Had he lived it is likely – though not guaranteed– that he would have beaten Richard Nixon in the in November 1968 general election. What is certain is that under a second President Kennedy, the United States would have been a very different country: it would have been spared the scarring scandal of Watergate and his determination to fight social, racial and economic injustice would have begun a long-overdue process of healing the divisions which blighted America then, and do so to this day.


Internationally, too, he promised change: withdrawal from Vietnam rather than Nixon’s escalation of the war (let alone its covert expansion into Laos and Cambodia) was his most immediate commitment, but his speeches throughout Latin America two years earlier made clear that he believed the United States should treat honestly and openly with its neighbours. It seems unlikely that Ronald Reagan’s adventures in Central America – the Iran-Contra scandal was but one of several – would have happened had RFK occupied the Oval Office before him.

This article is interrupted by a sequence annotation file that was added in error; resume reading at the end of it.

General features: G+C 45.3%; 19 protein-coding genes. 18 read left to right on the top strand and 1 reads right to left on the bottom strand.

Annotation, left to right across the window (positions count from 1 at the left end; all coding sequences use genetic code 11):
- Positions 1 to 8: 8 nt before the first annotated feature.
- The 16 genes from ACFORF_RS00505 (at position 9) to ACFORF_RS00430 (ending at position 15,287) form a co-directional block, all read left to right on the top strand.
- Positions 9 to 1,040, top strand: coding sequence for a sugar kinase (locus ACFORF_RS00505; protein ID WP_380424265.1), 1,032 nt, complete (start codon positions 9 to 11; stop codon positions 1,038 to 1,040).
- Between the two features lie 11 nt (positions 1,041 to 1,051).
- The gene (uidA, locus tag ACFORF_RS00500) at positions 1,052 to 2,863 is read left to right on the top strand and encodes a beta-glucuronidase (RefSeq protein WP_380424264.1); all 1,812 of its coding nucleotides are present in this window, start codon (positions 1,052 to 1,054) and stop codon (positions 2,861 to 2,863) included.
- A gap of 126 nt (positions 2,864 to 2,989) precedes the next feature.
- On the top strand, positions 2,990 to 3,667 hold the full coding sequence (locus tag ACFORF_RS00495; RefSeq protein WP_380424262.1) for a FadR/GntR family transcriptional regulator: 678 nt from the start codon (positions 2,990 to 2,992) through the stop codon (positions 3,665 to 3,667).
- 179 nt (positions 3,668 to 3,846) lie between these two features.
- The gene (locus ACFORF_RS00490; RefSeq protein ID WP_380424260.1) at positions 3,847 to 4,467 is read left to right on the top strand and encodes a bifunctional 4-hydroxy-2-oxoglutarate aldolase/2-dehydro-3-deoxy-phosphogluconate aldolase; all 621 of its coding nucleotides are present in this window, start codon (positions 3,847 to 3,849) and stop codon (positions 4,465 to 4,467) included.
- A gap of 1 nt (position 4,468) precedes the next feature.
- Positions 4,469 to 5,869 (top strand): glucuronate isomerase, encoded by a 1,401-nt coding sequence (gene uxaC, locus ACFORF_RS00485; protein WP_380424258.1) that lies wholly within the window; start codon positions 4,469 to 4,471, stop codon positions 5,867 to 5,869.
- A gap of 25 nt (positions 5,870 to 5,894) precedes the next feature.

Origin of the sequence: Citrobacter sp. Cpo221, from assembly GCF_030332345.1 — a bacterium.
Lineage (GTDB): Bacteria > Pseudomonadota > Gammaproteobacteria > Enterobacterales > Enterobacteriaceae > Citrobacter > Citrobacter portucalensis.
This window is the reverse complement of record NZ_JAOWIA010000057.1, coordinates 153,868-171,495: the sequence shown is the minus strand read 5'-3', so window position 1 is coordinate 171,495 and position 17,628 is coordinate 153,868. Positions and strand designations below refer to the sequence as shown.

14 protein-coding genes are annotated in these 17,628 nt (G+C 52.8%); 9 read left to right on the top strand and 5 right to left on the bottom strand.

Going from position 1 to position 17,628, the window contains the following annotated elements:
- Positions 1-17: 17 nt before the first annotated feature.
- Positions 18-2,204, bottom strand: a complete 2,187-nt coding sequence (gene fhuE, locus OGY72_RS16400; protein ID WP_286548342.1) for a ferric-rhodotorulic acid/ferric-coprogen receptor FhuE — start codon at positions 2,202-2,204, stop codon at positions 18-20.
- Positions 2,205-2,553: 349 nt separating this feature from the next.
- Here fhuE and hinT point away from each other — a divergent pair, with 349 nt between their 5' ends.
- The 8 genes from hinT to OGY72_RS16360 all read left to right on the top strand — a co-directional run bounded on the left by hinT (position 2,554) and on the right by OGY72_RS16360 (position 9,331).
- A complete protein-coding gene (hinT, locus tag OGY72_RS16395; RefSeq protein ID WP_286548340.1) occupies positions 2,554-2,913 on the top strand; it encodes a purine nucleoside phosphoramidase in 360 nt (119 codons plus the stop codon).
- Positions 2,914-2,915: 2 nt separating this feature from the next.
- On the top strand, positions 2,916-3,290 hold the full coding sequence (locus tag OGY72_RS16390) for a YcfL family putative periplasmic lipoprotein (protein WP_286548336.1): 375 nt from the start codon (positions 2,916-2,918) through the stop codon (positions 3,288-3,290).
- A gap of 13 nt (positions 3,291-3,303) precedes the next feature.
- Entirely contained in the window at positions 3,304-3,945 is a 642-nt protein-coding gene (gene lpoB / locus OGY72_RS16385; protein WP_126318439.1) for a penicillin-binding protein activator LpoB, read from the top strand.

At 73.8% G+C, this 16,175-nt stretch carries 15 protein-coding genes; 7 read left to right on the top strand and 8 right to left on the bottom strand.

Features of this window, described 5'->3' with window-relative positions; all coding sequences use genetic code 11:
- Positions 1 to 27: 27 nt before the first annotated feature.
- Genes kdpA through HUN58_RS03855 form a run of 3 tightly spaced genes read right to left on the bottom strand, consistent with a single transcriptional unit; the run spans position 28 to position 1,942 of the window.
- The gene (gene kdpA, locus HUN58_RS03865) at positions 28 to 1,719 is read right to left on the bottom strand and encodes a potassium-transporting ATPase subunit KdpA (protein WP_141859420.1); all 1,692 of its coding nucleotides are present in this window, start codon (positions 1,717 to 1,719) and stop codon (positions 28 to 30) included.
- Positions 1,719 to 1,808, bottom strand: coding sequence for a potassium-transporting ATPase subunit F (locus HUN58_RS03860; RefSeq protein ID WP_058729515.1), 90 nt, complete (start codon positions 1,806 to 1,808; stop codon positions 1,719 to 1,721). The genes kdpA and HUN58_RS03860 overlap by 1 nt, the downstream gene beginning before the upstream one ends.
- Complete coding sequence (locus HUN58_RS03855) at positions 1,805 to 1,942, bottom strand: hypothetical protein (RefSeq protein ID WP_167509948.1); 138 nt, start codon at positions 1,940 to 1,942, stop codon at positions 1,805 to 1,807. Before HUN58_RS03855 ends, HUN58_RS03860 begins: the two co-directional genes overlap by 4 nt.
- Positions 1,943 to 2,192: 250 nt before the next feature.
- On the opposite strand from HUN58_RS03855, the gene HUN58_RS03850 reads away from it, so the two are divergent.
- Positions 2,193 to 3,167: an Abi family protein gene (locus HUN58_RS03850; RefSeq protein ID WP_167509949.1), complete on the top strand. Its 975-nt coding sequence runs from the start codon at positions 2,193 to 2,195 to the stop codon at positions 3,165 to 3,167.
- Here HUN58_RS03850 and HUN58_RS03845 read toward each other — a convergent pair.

For all those reasons, the shooting of Robert Kennedy in a kitchen pantry at the Ambassador Hotel, Los Angeles was a seismic event. It warranted a thorough, honest and open inquiry by Los Angeles Police. It did not get one.  Los Angeles Police mounted only a simulacrum of an investigation and with the DA’s office constructed the criminal equivalent of a Potemkin village – a Hollywood-style set whose façade concealed the truth that evidence was overlooked, destroyed or suppressed, and witnesses were ignored or intimidated into silence. After which they locked the whole sorry saga away, hiding their mis-deeds and incompetence behind impenetrable walls of official secrecy for two full decades.